Global Edition

Training skilled volunteers to grow the game

4.30pm 14th October 2019 - Growing the Game

EDGA has held a training workshop in Surrey, near London, to help develop the role of ‘Introducers’; these being specially trained volunteers and coaches who can reach out to people with a disability in the community, or welcome them to the golf club, and thus introduce more people with impairment to the sport.

This important potential new role could help to grow golf significantly. It is being shaped in a series of workshops across Europe over a three-month period, ahead of the launch of a full programme to be announced for 2020.

At Pachesham Golf Club last week, EDGA Director of Development Mark Taylor and President Tony Bennett hosted a four-hour workshop, which explained the philosophy of how Introducers, sometimes working as part of a team and often with PGA coaches, will be able to make a key difference at a time when EDGA (formerly the European Disabled Golf Association) is helping to rapidly increase inclusive opportunities in golf around the world.

“We were able to outline to those present some of the health enhancing and social inclusion benefits of improving golf access, and how the Introducer could play a key role in growing the game,” said Mark Taylor. “This is part of a process in which we are looking to finesse how an Introducer can work most effectively in a club environment and with appropriately trained coaches who can deploy their knowledge and skills in the most beneficial way.”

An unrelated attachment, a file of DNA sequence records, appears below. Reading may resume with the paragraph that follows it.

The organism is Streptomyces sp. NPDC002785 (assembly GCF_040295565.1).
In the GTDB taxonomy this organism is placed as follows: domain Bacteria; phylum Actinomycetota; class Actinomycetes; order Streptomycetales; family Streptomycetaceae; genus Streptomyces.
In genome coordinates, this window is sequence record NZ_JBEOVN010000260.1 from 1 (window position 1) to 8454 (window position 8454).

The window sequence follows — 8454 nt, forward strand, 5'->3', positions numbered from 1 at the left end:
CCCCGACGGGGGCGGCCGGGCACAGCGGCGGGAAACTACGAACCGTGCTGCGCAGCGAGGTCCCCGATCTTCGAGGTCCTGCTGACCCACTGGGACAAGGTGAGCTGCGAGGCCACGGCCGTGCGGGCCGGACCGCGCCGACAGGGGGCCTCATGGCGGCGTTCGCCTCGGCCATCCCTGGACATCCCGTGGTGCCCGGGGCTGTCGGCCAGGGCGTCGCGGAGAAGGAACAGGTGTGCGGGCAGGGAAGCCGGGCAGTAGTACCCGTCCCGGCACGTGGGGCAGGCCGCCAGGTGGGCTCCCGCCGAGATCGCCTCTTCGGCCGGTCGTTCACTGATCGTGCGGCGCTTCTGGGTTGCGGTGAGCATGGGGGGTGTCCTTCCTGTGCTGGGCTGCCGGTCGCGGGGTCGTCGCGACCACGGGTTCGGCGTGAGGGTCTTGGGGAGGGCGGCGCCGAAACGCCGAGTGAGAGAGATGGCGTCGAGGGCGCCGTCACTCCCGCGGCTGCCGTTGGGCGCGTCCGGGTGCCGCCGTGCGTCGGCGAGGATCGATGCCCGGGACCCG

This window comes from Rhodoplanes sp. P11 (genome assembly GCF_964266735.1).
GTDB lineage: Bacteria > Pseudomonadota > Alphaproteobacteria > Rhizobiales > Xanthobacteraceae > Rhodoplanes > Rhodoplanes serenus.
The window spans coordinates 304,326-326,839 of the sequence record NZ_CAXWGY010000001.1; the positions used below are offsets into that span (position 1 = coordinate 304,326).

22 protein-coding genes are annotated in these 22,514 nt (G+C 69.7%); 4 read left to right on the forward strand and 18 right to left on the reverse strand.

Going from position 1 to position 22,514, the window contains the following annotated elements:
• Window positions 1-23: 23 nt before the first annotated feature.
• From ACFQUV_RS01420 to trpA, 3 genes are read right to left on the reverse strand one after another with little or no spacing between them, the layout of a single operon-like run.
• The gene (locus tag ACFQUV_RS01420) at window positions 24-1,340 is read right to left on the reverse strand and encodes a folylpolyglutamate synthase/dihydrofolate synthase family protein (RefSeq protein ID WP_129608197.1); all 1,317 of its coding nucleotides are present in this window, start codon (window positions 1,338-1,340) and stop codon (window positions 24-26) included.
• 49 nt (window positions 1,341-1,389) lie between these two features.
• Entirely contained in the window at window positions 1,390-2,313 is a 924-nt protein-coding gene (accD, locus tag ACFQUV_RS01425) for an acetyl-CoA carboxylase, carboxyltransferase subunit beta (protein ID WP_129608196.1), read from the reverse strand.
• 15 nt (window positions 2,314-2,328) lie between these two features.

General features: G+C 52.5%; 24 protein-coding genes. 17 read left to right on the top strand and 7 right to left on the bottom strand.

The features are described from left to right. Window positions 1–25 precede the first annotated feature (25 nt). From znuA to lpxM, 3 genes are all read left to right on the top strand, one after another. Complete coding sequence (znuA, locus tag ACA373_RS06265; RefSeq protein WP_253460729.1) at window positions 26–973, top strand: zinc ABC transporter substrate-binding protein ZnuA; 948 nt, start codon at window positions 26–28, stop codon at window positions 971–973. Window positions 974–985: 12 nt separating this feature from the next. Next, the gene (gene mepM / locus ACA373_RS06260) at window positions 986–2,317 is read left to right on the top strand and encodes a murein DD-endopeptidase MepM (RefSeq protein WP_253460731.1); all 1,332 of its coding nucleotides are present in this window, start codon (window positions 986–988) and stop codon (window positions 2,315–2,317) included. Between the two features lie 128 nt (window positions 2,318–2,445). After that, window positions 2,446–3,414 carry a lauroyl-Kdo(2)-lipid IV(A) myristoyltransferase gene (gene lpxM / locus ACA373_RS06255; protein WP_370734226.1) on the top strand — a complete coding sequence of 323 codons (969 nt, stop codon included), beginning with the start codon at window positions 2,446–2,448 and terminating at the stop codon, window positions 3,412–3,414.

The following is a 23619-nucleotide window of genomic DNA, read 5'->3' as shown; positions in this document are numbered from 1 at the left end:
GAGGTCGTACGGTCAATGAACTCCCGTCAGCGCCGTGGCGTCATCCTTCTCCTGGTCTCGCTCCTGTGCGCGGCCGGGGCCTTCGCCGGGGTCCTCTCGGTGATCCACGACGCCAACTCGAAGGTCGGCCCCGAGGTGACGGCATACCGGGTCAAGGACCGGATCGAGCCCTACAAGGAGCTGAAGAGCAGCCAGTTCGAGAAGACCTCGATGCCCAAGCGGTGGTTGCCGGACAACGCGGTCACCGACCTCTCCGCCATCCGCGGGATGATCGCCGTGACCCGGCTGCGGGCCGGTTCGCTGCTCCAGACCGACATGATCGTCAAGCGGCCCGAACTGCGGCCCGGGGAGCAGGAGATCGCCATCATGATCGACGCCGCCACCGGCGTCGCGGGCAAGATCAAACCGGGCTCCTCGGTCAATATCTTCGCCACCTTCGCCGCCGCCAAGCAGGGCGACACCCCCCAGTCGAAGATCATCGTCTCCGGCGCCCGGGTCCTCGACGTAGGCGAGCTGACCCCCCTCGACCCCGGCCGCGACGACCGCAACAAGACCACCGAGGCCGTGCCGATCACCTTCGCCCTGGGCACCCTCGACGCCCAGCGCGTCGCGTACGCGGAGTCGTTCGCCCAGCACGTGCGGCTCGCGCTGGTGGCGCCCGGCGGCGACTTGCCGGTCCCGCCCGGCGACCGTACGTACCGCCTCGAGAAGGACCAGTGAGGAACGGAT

The practical elements of the course and feedback sessions were appreciated by the group which included, golfers with disability, PGA professionals, along with an osteopath/sports therapist.

Mark Taylor added: “Through this work there is a feeling that the landscape is changing. There is now recognition of the importance of getting golf on the menu of sporting options in medical and rehabilitation centres, hospitals and physiotherapy units.”

Mark added: “Training the Introducer, who is very often the first contact, will have a dramatic influence on retaining more people with disabilities in the sport. Once trained, a therapist, doctor or support worker will become an influencer in the choices that new participants make from their sporting options. Getting golf onto this menu can only widen our reach for new players.”

EDGA would like to thank the team at Pachesham Golf Centre for their hospitality.


Pictured top: EDGA Director of Development Mark Taylor (left) leads the workshop at Pachesham Golf Club

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